Our role in society is not to give a belief system/structure, it is to give students the skills to make informed decisions. How we go about that is by using what society presents to us. During this transition phase into the ‘brave new world’ we have to use these structures, which are accessible to the classroom. If a student presents with low engagement, truncated literacy, ADD, ADHD, a poor home life, depression or any one of many things that are becoming more prevalent in schools, we need to use their commercialised belief structure to access them.

A paradigm shift is upon us. We cannot continue with business as usual, a metamorphosis is imminent and we have to evolve. We need to sell education. This sell cannot be like a fast food outlet providing high GI food, it has to be low GI brain food that we provide and sell it in a way that does not hijack the learner and leave them with the dogma of commercialisation. Generate positive emotions to access people’s intrinsic motivation, its longer lasting and better for you. Tell them how good they are, you may be the only person today to do so. Students learn a teacher, so sell yourself as someone that values education, sell your subject, your school, education. After you have achieved this ask the community where they want to be in the 22nd Century.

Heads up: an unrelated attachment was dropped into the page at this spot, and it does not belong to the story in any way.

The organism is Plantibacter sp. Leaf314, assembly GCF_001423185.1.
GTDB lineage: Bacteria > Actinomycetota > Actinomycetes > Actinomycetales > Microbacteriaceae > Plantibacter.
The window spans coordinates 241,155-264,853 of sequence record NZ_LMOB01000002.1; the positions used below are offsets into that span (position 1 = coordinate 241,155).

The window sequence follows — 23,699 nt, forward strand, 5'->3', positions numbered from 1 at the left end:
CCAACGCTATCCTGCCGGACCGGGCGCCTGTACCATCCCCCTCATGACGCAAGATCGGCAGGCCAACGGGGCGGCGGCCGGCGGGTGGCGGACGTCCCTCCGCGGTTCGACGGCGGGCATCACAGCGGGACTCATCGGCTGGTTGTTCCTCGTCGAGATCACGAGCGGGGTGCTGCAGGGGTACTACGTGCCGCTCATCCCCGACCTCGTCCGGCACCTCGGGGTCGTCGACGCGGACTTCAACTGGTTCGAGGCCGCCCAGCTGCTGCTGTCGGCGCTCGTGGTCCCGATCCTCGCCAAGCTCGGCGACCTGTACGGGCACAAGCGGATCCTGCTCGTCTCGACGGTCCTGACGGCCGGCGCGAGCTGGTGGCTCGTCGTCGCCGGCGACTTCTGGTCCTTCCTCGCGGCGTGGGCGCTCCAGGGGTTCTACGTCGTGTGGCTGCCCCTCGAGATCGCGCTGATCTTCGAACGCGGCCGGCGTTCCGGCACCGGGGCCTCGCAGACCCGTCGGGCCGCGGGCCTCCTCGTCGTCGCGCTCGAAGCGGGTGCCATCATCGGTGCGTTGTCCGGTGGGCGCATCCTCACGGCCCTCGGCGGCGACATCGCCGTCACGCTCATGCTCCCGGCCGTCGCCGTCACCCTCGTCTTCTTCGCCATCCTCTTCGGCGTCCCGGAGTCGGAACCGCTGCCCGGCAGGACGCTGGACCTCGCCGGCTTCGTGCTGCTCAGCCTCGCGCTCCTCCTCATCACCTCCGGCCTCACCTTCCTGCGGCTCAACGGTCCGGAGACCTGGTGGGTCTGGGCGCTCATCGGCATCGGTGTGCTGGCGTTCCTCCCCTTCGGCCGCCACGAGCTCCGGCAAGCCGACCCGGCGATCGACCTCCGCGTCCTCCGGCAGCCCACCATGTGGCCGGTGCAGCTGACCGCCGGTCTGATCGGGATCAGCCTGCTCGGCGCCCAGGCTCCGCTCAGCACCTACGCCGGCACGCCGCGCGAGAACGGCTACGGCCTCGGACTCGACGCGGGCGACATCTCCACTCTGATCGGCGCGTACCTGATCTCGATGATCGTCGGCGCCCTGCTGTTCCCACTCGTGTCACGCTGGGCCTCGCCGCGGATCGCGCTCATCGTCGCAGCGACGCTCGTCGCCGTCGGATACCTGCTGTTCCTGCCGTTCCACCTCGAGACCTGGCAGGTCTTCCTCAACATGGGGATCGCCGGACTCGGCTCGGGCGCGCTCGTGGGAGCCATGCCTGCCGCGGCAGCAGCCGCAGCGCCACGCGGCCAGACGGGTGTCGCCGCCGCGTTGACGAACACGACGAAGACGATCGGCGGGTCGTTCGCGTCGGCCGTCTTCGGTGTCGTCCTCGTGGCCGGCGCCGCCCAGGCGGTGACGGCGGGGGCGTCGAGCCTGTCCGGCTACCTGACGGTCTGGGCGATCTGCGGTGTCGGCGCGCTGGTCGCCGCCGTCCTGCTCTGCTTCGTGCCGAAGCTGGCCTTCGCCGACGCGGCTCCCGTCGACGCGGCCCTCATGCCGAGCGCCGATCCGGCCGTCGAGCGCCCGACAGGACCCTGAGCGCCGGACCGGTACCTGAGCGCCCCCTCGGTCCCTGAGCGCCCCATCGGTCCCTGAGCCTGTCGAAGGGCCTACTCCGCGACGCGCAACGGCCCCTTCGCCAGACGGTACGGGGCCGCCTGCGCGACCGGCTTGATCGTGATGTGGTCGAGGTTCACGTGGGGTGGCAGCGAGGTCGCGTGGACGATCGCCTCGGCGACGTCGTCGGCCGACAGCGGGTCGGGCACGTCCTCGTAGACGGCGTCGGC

Psychology of choice

Edification Celebration (EdCeleb)
1. The moral or intellectual instruction or improvement of someone.
2. The action of celebrating an important day or event.

We are all under the illusion of choice. I choose to write this article; I choose to watch the television shows of my choice; I choose which food to put into my body; I choose how I react to different situations. I just finished watching a show on Derren Brown: ENIGMA where the participants in the show are given choice that turns out to be fictitious. I don’t know how he did it except to say that he uses extensive psychology in his shows. The power of suggestion cannot be underestimated as he explores the weaknesses of the human mind.

How can I use this in education?